Our Medical Ethics & Law MA programme focuses on the ethical and legal questions raised by medical practice and science. These include debates about conflicts between mother and foetus, physician-assisted suicide, psychiatry, the allocation of scarce medical resources, the boundaries of the market in medicine and the law and ethics of medical research. The programme was established in 1978 and constitutes an important part of the Centre of Medical Law and Ethics, which is the first of its kind in the UK.
Our Medical Ethics & Law programme is designed for medical/legal professionals, graduates of a relevant discipline, those going on to research and for anyone wanting to think about some of the hardest human decisions.
You will study the ethical and legal questions raised in the context of medicine, which include genetics, assisted reproduction, abortion, assisted suicide and euthanasia, autism, psychiatric ethics and mental health law, medical research, organ donations and the allocation of scarce resources.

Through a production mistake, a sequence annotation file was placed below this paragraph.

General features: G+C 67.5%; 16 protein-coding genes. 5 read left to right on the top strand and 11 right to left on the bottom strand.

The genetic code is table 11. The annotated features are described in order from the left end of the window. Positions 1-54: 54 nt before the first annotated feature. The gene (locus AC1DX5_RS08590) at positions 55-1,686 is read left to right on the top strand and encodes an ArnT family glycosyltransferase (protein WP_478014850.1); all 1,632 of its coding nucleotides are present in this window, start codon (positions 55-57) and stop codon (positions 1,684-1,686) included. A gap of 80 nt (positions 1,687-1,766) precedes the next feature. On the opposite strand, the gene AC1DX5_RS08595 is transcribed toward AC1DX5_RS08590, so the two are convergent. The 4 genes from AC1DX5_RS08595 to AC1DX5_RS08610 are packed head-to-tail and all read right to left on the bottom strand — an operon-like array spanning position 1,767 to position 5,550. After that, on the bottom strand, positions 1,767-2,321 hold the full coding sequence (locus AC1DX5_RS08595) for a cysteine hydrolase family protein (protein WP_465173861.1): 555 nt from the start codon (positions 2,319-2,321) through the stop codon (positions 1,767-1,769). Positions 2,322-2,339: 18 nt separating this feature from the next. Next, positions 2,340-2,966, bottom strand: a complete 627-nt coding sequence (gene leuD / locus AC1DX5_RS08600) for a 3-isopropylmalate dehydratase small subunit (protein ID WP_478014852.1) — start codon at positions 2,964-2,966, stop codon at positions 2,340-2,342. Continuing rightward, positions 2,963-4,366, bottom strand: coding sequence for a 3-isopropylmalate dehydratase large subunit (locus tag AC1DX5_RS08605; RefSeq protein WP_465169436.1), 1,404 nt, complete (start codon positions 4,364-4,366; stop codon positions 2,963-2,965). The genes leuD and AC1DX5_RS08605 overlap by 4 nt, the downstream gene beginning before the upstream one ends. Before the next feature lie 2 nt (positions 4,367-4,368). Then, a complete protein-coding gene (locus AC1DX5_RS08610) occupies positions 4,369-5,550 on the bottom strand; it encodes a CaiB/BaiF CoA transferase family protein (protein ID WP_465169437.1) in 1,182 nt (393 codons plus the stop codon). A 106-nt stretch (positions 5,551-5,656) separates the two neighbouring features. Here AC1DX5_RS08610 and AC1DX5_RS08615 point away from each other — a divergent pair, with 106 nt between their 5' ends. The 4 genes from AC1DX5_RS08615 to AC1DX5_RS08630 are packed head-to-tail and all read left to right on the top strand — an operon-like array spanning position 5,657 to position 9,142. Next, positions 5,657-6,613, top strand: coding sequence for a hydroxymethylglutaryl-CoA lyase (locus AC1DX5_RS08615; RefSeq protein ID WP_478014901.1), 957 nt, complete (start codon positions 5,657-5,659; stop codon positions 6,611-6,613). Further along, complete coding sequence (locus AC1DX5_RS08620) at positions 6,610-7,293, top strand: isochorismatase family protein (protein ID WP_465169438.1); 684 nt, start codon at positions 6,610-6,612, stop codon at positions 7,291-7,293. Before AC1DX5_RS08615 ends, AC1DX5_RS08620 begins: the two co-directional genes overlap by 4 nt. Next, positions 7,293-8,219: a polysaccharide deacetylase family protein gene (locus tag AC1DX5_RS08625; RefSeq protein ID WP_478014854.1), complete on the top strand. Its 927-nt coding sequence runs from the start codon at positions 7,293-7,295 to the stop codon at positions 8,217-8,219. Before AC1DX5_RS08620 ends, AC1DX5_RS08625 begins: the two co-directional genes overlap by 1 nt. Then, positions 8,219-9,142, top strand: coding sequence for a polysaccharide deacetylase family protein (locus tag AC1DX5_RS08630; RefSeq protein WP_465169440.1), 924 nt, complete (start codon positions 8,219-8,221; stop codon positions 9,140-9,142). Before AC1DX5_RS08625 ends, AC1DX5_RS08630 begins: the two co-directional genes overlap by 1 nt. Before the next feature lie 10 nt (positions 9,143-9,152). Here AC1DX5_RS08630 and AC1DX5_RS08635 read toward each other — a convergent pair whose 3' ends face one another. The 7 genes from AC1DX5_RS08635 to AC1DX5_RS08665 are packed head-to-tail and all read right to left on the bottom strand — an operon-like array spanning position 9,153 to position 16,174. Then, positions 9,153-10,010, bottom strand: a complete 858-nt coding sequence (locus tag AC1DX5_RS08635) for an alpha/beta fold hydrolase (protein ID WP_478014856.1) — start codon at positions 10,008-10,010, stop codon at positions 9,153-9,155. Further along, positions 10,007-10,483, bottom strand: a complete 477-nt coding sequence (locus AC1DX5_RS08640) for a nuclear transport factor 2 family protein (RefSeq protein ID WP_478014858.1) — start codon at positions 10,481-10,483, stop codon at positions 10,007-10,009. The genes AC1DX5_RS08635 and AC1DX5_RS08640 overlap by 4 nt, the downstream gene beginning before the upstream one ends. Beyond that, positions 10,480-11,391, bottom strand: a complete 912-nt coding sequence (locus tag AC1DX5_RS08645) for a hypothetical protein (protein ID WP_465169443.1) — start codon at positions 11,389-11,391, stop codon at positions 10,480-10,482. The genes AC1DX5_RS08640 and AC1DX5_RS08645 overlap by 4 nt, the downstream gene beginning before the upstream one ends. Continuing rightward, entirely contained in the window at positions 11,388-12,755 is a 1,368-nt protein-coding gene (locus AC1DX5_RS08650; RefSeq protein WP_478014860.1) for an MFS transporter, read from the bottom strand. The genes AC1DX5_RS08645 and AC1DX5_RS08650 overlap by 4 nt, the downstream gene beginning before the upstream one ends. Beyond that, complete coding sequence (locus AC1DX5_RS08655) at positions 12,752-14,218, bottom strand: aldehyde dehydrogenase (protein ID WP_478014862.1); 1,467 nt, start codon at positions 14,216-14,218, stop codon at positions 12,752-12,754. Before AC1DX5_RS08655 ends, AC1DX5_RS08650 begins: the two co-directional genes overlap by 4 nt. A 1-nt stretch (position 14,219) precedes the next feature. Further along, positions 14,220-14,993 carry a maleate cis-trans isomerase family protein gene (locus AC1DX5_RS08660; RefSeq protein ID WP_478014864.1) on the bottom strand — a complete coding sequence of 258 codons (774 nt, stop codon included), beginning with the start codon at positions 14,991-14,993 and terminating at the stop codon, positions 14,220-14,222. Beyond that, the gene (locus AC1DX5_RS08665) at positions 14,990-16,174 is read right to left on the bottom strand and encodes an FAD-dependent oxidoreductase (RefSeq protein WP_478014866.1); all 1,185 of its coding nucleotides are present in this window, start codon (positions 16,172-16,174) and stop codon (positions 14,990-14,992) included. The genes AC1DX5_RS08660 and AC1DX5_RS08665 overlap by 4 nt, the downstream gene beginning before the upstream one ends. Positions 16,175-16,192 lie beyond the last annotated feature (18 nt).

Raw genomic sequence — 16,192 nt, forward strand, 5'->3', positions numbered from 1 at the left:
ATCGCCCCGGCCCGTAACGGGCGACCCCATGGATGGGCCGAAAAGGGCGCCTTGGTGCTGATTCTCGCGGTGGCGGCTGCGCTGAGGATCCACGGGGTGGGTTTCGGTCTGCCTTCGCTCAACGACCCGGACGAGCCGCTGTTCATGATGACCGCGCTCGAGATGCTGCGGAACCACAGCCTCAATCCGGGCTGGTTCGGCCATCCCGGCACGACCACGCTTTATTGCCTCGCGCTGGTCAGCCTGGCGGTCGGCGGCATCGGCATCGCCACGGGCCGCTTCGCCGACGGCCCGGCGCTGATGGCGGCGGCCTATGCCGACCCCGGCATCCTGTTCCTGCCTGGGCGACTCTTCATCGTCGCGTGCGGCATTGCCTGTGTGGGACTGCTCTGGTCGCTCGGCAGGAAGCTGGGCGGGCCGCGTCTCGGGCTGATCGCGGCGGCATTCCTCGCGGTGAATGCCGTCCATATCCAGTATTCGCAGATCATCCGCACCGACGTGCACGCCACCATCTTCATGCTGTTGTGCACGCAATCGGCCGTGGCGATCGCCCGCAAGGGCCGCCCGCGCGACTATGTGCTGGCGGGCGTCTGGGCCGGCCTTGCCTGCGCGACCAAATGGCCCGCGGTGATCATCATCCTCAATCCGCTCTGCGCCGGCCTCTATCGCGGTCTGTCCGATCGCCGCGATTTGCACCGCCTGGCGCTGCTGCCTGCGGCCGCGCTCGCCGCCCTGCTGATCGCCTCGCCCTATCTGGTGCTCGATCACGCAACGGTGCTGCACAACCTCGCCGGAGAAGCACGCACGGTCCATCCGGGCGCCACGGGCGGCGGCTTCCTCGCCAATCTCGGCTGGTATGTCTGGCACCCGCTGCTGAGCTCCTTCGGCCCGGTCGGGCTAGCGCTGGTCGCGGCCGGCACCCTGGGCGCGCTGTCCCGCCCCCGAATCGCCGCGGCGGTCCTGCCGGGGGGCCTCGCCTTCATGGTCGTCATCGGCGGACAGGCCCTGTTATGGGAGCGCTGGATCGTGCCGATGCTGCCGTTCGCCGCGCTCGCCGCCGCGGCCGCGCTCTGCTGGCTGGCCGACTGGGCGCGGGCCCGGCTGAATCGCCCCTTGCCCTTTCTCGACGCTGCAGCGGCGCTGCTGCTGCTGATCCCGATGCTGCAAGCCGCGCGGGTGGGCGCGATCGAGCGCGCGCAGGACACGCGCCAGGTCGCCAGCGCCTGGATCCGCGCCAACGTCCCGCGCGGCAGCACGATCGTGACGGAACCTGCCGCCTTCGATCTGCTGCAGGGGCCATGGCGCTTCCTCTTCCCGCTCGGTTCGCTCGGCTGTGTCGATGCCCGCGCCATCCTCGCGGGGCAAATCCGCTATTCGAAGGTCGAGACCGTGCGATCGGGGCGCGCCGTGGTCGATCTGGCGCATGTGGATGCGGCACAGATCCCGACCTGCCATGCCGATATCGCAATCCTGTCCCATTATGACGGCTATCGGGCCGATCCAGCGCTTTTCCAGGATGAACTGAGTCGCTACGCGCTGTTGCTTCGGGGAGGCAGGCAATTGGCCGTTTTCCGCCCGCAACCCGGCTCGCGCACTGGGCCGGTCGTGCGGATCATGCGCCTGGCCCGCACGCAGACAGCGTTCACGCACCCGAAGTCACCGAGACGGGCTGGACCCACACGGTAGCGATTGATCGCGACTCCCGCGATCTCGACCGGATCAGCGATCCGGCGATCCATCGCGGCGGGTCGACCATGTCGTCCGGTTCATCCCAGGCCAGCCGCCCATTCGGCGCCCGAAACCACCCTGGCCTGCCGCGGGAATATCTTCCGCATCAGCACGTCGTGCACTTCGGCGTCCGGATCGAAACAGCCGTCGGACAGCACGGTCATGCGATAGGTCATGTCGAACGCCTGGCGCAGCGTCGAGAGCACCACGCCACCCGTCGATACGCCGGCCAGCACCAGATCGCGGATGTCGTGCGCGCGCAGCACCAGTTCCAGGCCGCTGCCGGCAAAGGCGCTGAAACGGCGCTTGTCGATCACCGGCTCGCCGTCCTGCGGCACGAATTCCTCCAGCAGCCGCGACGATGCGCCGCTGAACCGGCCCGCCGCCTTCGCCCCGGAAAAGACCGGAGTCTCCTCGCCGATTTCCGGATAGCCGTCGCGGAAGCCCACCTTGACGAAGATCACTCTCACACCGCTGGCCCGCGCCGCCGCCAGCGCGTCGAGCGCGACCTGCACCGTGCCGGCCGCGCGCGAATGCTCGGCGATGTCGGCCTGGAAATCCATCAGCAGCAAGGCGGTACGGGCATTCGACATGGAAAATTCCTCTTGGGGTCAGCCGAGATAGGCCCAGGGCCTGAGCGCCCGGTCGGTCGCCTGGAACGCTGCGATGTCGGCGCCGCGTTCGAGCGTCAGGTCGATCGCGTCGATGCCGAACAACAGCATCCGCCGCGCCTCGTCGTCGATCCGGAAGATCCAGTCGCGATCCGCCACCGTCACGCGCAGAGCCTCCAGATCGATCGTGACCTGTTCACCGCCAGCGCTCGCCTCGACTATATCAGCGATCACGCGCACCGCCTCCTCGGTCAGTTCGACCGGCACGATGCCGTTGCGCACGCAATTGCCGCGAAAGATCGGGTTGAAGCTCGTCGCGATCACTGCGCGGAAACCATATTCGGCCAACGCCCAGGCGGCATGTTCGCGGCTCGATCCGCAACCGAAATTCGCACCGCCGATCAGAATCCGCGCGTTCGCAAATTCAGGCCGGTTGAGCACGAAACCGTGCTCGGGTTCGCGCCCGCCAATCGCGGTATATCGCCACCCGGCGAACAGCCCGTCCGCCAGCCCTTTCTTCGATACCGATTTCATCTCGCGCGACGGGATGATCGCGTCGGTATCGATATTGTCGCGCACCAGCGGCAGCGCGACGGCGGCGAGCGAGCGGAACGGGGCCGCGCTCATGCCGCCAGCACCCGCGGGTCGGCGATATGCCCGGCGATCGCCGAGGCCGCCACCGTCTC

You will be taught through a combination of lectures and seminars.
Full time students have an average of 6 seminar hours per week. However, this will vary depending on which modules you choose to take and in which semester they are taught. Full time students are expected to spend 32-34 hours engaged in self-study per week.
Part time students have an average of 2-4 hours of seminars per week. They are expected to engage in 14-16 hours of self-study a week.
Contact time is based on 24 academic weeks (typically there is 1 reading week per semester), whereas self-study time is based on 31 academic weeks.
The total notional study hours for the MA are 1800 (10 hours per 1 credit). Notional study hours comprise formal teaching and learning activities, such as lectures and tutorials, as well as assessments and independent research and study.
Many modules are assessed by coursework, i.e. one essay, usually of a maximum of 3500 words. Some modules are assessed by one 2-hour exam.